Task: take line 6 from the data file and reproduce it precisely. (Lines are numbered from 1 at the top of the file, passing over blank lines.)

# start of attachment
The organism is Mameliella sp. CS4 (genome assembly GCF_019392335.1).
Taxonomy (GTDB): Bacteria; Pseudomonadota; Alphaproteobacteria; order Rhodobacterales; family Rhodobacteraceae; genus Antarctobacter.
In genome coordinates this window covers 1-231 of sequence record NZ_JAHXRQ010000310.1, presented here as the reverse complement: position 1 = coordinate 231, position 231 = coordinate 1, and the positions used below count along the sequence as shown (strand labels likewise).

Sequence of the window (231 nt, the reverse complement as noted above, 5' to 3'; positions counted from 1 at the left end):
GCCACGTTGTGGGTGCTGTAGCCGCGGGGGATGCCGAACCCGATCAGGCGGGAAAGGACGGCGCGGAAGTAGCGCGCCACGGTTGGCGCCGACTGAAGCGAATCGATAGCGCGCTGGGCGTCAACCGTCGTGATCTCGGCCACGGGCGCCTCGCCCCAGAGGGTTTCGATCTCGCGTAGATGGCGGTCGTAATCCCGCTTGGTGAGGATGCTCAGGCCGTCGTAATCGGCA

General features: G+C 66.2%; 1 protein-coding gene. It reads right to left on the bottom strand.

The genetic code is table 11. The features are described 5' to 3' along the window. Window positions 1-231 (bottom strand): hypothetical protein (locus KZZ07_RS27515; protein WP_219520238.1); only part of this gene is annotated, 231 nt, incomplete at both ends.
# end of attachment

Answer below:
General features: G+C 66.2%; 1 protein-coding gene. It reads right to left on the bottom strand.